4th July 2016
After seven days of high political drama in Westminster, the weekend which followed was reserved for rest and recrimination.
Those recriminations continued today as Northern Ireland Minister, and prominent Boris Johnson backer, Ben Wallace MP published an extraordinary article in the Daily Telegraph, in which he accused Michael Gove of being prone to gossip when he has had a drink. The article is staggering when you consider that both men currently serve in the same government, but more importantly it shows the depth of feeling towards Gove from former Boris Johnson supporters. Regarding the Justice Secretary's decision to abandon Boris' campaign, it is Grayling's understanding that the decision was taken after he witnessed Boris' erratic behaviour after he failed to secure Andrea Leadsom's endorsement and again later at the Conservative Summer Ball at the Hurlingham club. It increasingly looks like Johnson's exit could pave the way for Andrea Leadsom to reach the final ballot, though she still has questions to answer and struggled on the Marr show when challenged on her tax return and previous comments in support the EU. With the first round of voting set to take place tomorrow the contest looks like Theresa May's to lose, but after the last week you'd be a fool to think this contest is over.
Nigel Farage's resignation will create headlines tomorrow but shouldn't come as a shock. The UKIP leader can now leave on a high having delivered on the issue which brought him into politics. Perhaps more importantly he has alienated a lot of people along the way and can't have failed to see that the greatest opportunities for UKIP are available in Labour heartlands where he hasn’t always played well. A new UKIP leader could pose a huge threat to Labour at a time when they are already facing ruin.
Conservative leadership contest
With the first round of voting taking place tomorrow, Theresa May is seemingly streets ahead in the race to become the next Prime Minister. However, if we’ve learnt anything over the last few weeks, it is extremely difficult to make predictions in the current febrile environment. Team May are certainly not taking anything for granted, and have accused UKIP of plotting to install Energy Minister, Andrea Leadsom, as Tory leader after Arron Banks (the businessman who has previously funded UKIP and the Leave.EU campaign) backed her.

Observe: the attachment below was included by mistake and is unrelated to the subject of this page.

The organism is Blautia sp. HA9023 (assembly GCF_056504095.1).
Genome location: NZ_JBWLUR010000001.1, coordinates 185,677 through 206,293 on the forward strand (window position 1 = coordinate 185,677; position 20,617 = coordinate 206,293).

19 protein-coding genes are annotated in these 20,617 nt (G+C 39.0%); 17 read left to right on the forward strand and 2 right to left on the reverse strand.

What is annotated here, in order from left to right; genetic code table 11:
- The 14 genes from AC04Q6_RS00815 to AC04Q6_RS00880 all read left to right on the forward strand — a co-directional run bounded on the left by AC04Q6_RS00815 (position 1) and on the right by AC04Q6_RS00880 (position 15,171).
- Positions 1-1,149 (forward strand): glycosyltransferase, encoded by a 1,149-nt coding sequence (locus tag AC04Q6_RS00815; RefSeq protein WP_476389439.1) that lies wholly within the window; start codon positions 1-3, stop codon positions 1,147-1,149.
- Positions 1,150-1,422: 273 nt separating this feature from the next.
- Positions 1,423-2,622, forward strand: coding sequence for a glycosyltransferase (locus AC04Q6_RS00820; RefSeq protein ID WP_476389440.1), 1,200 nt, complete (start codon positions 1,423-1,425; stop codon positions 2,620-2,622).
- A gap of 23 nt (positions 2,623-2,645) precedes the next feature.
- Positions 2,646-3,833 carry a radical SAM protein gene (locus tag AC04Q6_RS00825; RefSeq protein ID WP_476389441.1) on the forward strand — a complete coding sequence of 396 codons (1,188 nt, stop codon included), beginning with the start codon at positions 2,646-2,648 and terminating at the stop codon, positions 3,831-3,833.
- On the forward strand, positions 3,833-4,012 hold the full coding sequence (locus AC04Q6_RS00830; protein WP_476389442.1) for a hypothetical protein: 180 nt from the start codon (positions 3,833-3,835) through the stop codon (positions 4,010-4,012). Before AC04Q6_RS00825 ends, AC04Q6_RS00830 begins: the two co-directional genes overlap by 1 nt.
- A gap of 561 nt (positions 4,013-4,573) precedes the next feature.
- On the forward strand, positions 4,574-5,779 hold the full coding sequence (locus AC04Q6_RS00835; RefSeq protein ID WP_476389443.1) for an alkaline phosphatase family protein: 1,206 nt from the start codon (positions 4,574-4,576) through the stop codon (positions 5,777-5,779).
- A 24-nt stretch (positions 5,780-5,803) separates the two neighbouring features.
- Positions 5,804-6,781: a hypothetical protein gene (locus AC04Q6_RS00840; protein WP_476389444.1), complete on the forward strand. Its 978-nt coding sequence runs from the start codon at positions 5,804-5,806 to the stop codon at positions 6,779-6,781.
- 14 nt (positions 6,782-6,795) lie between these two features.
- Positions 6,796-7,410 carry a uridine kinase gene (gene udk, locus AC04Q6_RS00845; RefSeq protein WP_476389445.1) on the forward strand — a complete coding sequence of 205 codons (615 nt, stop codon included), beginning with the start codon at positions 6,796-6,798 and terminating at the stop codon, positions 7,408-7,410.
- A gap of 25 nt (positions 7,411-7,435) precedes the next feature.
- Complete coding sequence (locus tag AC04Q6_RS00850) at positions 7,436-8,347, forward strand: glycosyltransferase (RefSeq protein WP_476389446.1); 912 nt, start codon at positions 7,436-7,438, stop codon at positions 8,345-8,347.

Her emergence as a contender for the Tory crown has put her under intense political scrutiny for the first time since her election as an MP in 2010. The Mail on Sunday called her a “hypocrite” after unearthing comments from 2013 in which she said that leaving the EU would be “a disaster for our economy” and would risk “a decade of economic and political uncertainty”. Meanwhile Treasury officials, where Leadsom worked as junior minister from April 2014 to May 2015, have today told the Financial Times that “She was the worst minister we’ve ever had", and “…monomaniacal, seeing the EU as the source of every problem”. Finally, on Andrew Marr yesterday, Leadsom seemed unprepared for questions about releasing her tax returns before the leadership vote, having previously defended her use of offshore banking arrangements. Despite telling Marr that she would publish them, one of her aides said today that she would not publish her tax details “until and unless” she reaches the final ballot of Conservative party members.
It hasn’t been plain sailing though for May, who has today come under fire after suggesting that the status of EU nationals would be part of the Brexit negotiations. Her remarks seemingly put the right of three million Europeans to live in Britain and about 1.2 million UK citizens to live in the EU up in the air. The move has been condemned in Parliament by Brexiteers and Remainers alike during an urgent question initiated by the Chair of the Vote Leave campaign, Gisela Stuart.
Latest Scorecard (according to ConservativeHome)
Osborne hints at Post-Brexit economic plans
Following last week’s announcement from the Chancellor that he would no longer target a budget surplus in 2020 because of the expected hit to the economy from the referendum result, he has today told the Financial Times that he plans to cut corporation tax to less than 15 percent to encourage businesses to continue investing in the UK. Other elements of Osborne's plan include support for bank lending to ensure credit does not seize up, more efforts to direct investment to northern England and maintaining Britain's fiscal credibility.
Osborne told the Financial Times that he wanted to build a "super competitive economy" with low business taxes and a global focus. The move, which many pro-Brexit MPs would support, may signal a determination from the Chancellor to remain in a top job when a new Prime Minister takes over in September.
Labour leadership contest
What at first looked like a carefully crafted coup now looks to have failed as Labour moderates have failed to dislodge Corbyn. Those hoping to see the back of the Labour leader shouldn't be disheartened yet though, it is Grayling's belief that Corbyn will negotiate an exit strategy once he has had the opportunity to attack Blair from the despatch box during Wednesday's Chilcot report debate.
With today’s announcement that UK construction activity has hit a seven-year low, whilst at the same time George Osborne announced plans to cut corporation tax below 15%, the FTSE 100 has experienced swings of gains and losses. As it neared close, the FTSE 100 was down 0.84% meanwhile the FTSE 250 was down 2.12%. The pound has fared better, up 0.17% against the euro and 0.26% up against the dollar.
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